If you live in San Francisco, you've definitely heard about ride-sharing, the new-actually-not-that-new trend in start-ups "disrupting transportation" and using any individual with a car and an iPhone as a personal car service for any other person with a credit card and an iPhone. In the city there are at least three schools of thought when it comes to ride-sharing:
One: THIS IS THE BEST THING THAT'S EVER HAPPENED TO SF OMG FREAK OUT. This is the opinion held by techie early adopter-types who call anyone with any sort of negative feelings about tech taking over our lives "luddites." They are usually wearing Google Glass or wish they were wearing it.
Two: Ride-sharing is destroying the fabric of the city. It is taking business away from the more democratic taxi system, which legitimately employs a bunch of people, not white, not rich people. Anyone can use taxis and they've been around forever so you shouldn't mess with them because CHANGE IS SCARY IT DOESN'T MATTER HOW BADLY THEY FUNCTION. This is the opinion often held by more political types who call in to talk radio shows.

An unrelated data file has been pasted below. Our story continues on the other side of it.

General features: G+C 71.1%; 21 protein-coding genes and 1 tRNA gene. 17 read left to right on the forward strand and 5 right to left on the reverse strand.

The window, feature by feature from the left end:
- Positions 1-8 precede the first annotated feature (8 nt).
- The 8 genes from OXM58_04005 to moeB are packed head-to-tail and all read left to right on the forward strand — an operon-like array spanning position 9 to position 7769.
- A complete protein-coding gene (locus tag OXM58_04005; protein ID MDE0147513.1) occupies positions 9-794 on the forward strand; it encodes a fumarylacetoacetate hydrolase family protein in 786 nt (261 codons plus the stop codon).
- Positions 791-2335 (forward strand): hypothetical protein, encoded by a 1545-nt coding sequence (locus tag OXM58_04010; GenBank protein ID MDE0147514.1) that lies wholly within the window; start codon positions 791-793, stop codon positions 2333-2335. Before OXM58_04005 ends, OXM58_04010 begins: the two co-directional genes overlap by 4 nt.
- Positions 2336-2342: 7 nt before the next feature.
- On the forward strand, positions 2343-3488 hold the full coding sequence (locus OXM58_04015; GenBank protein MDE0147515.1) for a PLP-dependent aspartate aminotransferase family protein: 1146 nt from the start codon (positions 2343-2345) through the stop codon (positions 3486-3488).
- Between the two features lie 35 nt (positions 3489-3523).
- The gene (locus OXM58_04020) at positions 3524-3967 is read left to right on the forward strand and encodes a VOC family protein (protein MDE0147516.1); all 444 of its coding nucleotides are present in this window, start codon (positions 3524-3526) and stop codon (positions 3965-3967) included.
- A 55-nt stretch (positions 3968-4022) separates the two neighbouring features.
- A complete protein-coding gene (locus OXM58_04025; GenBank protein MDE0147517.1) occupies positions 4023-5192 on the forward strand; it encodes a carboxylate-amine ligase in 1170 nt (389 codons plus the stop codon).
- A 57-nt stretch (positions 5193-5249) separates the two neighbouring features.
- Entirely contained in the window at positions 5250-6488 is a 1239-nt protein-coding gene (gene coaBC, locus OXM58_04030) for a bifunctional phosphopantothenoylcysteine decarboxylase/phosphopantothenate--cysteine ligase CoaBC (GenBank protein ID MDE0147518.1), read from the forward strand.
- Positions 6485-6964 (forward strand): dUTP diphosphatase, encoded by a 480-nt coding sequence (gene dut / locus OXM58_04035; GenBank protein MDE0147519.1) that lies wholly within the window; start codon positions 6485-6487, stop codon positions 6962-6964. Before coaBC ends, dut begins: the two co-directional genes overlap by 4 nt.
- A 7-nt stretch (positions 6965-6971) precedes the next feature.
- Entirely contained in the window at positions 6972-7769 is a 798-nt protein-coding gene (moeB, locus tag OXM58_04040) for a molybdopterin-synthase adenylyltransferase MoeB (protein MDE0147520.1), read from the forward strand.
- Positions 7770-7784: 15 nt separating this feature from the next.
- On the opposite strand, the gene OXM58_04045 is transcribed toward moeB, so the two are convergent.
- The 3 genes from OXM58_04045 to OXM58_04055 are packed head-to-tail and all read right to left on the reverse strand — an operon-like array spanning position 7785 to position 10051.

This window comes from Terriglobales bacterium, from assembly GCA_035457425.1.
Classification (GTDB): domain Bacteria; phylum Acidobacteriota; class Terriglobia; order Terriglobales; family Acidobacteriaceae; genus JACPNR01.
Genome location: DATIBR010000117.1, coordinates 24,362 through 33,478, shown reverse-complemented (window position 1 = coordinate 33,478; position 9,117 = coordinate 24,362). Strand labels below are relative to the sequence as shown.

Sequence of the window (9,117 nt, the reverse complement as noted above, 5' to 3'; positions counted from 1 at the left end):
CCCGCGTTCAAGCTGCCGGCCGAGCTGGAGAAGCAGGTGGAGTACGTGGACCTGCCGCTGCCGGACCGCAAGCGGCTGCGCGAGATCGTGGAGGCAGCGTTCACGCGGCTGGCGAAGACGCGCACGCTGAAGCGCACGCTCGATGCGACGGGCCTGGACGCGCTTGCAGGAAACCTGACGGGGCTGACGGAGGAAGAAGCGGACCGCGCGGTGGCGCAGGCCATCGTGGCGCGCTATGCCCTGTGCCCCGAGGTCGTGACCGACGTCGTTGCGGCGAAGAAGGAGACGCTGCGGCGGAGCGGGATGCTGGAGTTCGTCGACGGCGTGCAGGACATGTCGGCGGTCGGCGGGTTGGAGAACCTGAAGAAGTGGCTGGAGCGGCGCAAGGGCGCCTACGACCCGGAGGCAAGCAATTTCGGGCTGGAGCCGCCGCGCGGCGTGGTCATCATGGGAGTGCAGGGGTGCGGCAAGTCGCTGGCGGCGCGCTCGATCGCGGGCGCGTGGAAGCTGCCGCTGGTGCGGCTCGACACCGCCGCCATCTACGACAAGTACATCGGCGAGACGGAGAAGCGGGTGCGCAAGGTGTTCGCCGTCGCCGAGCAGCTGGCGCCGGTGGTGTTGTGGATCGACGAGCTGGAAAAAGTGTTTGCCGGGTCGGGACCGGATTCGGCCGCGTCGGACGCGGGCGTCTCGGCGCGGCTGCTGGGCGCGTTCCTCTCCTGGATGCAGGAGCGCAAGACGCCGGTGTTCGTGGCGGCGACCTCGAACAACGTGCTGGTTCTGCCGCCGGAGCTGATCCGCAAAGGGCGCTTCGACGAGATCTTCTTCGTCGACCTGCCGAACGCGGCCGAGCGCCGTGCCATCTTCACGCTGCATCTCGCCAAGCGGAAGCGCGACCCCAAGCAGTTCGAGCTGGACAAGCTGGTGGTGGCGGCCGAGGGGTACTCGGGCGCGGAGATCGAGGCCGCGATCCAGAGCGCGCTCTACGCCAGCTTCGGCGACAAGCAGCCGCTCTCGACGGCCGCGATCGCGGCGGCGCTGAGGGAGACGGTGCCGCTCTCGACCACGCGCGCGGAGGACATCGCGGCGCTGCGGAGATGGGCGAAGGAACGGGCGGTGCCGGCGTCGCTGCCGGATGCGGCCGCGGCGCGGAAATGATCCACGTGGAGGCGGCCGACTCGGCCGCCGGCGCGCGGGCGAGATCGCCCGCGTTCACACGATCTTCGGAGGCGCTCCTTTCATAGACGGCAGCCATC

Three: I don't really have time to care about ride-sharing and disrupting things and the fabric of the community or whatever, but that pink mustache is really embarrassing. This is the opinion held by mostly everyone else.
Up until last Thursday, I was solidly in the absolutely don't care but COME ON WITH THE PINK MUSTACHES camp. If I thought about Lyft and its ride-sharing brethren like Uber and Sidecar, which to be clear, I rarely did, I could see both sides of the equation: yeah, it's pretty cool that I can get whatever I want for an okay price, whenever I "need" it here in San Francisco, since I am an employed, single, middle class girl with no kids, but also, what about everyone else? Things getting easier and smoother for me always means things get a little harder for someone else, somewhere. Whether it's the Chinese laborers making my iPhone or the low-income kid who has to deal with less frequent bus service because not as many people are taking buses anymore, I care about the price of my actions, even if I don't always do anything about it besides feel guilty.